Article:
Erick Fedde’s Evolution: From Unwanted to Ace

From unwanted to in-demand.

Plenty has gone wrong for the Chicago White Sox. Their 21-58 record and -164 run differential are the worst in baseball. Their offense ranks 30th in runs scored and 30th in OPS. Chicago’s offense alone isn’t the problem. Its pitching ranks 25th in FIP, and 29th in ERA and WHIP. Saying the White Sox are a bad team is like saying the sky is blue. Even if you catch a glimpse, you know it’s true.

Yet one engine block is firing on all cylinders amidst the wreckage of the 2024 White Sox. This pitcher is ninth among all AL starting pitchers in fWAR, 11th in ERA, 12th in ERA+, and 14th in FIP. He is one of the best stories in baseball this season, and his name is Erick Fedde. But to understand how Fedde became one of the best pitchers in the American League, you must go backward in time.


The Rise and Fall 


It’s 2022. The Washington Nationals are coming off a 55-107 record, their worst since arriving in Washington 18 years ago. The Nats have traded Juan Soto, shed members of their 2019 World Series-winning team, and set course for a rebuild. Part of that path means cutting talent. For Fedde, it meant a nontender designation on Nov. 21. For the first time in his career, Fedde was a free agent.

The decision to part with Fedde made sense. The then-29-year-old had a career-worst year in 2022, recording a 5.81 ERA, a 5.15 FIP, and just 0.4 fWAR. Among 101 starters with at least 120 innings pitched, Fedde was 98th in fWAR and FIP. Likewise, the only pitcher with a worse ERA than Fedde’s 100th-ranked 5.81 mark was teammate Patrick Corbin. It’s why the Nationals cut Fedde. It’s also why, by December 2022, no other teams called for his services.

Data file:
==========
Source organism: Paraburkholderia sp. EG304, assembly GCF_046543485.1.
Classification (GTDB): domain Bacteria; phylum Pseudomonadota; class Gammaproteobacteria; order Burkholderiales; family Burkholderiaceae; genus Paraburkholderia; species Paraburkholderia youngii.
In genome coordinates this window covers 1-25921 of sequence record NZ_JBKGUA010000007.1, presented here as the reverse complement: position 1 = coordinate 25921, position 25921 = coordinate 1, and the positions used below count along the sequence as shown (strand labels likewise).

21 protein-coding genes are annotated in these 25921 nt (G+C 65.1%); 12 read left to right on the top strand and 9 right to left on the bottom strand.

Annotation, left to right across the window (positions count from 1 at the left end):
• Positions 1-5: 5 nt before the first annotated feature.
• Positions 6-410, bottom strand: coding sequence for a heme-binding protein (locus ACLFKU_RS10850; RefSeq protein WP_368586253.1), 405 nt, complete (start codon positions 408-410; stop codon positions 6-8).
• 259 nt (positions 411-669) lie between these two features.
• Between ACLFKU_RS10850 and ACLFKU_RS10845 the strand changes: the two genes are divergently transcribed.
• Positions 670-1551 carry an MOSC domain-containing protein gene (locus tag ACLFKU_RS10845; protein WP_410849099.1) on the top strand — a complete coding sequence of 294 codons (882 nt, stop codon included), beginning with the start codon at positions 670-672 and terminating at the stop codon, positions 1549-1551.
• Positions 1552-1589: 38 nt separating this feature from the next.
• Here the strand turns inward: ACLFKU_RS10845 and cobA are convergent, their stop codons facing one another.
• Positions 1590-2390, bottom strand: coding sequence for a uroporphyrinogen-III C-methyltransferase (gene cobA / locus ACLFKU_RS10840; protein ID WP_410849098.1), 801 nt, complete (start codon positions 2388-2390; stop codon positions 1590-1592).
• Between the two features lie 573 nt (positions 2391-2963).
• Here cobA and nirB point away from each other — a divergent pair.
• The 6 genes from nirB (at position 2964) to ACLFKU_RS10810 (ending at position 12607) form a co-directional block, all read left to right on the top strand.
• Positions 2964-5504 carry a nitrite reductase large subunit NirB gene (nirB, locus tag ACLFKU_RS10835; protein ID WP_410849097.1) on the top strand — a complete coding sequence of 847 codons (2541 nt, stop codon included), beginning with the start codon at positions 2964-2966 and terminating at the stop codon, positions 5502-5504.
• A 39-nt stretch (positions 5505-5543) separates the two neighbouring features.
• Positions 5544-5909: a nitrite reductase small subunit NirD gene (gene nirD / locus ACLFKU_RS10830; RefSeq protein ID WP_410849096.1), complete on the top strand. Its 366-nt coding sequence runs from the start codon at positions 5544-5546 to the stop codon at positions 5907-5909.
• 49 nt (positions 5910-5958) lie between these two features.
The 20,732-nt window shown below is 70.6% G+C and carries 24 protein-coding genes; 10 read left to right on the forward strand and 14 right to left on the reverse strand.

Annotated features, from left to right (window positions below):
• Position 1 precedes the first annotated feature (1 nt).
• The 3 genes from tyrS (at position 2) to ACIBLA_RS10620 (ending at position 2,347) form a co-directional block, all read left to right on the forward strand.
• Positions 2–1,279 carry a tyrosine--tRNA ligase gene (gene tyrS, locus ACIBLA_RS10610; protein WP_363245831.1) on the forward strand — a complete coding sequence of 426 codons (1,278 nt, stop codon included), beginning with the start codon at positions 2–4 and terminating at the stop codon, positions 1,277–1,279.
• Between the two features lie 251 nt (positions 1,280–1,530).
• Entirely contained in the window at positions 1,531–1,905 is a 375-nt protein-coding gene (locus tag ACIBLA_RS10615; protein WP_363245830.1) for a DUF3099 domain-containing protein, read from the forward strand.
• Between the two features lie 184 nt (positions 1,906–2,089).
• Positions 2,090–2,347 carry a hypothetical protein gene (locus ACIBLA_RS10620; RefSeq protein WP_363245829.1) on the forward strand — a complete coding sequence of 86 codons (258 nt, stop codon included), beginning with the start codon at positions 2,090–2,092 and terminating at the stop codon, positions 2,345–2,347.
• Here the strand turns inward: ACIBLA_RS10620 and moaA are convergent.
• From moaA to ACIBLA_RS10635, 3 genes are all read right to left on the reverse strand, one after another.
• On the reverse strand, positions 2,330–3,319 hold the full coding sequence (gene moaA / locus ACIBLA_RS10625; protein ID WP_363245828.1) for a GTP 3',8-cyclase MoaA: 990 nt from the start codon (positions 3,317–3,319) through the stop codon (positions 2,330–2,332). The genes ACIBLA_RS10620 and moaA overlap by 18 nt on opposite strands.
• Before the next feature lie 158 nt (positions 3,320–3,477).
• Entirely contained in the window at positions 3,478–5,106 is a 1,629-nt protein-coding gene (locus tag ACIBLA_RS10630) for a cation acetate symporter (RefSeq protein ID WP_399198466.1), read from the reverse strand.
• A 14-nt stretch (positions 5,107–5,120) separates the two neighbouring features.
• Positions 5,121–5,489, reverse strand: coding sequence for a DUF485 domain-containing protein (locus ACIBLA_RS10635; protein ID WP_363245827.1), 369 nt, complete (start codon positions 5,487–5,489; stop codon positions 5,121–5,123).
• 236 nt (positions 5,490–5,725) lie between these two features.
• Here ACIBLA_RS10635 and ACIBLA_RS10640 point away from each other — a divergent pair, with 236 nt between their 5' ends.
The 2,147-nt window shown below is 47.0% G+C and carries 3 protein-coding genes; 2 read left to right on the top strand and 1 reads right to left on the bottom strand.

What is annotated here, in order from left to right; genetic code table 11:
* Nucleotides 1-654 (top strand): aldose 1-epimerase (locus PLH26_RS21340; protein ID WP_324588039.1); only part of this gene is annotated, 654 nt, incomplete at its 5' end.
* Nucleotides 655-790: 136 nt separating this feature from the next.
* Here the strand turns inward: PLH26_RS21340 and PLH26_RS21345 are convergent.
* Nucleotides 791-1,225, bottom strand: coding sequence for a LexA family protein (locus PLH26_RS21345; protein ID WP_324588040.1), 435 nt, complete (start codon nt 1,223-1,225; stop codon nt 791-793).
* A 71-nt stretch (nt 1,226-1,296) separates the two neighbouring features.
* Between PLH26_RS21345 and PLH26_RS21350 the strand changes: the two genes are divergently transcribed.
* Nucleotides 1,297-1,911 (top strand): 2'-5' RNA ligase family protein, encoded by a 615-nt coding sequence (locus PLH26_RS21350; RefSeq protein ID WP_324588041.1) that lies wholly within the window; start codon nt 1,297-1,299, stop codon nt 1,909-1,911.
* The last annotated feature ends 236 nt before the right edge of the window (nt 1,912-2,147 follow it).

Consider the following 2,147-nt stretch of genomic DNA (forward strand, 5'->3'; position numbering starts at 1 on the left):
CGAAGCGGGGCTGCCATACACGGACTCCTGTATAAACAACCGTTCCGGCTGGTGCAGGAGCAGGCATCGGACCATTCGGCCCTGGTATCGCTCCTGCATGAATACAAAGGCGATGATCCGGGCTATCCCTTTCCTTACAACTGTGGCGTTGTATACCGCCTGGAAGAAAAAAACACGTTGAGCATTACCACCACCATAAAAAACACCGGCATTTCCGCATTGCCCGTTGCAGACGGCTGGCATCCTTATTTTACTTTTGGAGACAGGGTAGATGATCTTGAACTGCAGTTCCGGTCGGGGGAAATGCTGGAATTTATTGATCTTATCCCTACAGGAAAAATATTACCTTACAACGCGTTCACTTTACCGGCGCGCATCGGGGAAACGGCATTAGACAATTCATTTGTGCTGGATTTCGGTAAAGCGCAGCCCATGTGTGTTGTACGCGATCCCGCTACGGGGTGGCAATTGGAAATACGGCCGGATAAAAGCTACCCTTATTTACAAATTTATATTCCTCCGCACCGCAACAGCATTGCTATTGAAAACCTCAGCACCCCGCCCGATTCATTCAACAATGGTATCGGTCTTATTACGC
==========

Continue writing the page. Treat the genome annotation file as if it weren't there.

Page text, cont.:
Fedde was unwanted. It was a situation the right-hander never dealt with before. After high school, Fedde had a choice few his age did. He could start his professional career with the San Diego Padres after being drafted in the 24th round of the 2011 Major League Baseball Draft. Or he could take his talents to UNLV, Fedde’s hometown school, re-enter the draft in a few years, and improve his stock.

In the end, Fedde chose the latter. The decision propelled him to a three-year career with the Rebels, a stint with the United States collegiate national team, and a summer in the Cape Cod Baseball League. Fedde pitched to a 1.76 ERA in his junior season with a 1.030 WHIP, 82 strikeouts, and 9.6 SO/9. It was the best season of his collegiate career. It was also unfortunately the shortest. On Feb. 11, 2014, UNLV announced Fedde needed Tommy John surgery. It ended his season prematurely and clouded his draft status going into the 2014 MLB Draft.

Luckily, the Nationals didn’t care about the injury as much as they did Fedde’s potential. They would select him 18th overall and dub him one of the franchise’s building blocks.

During his introductory press conference, the Nationals had star and face of the franchise Bryce Harper pose with Fedde. That’s how highly they valued him. He and Harper were Washington’s future: The do-it-all 2012 NL Rookie of the Year winner and the prized pitching prospect who would join him alongside D.C.’s billboards.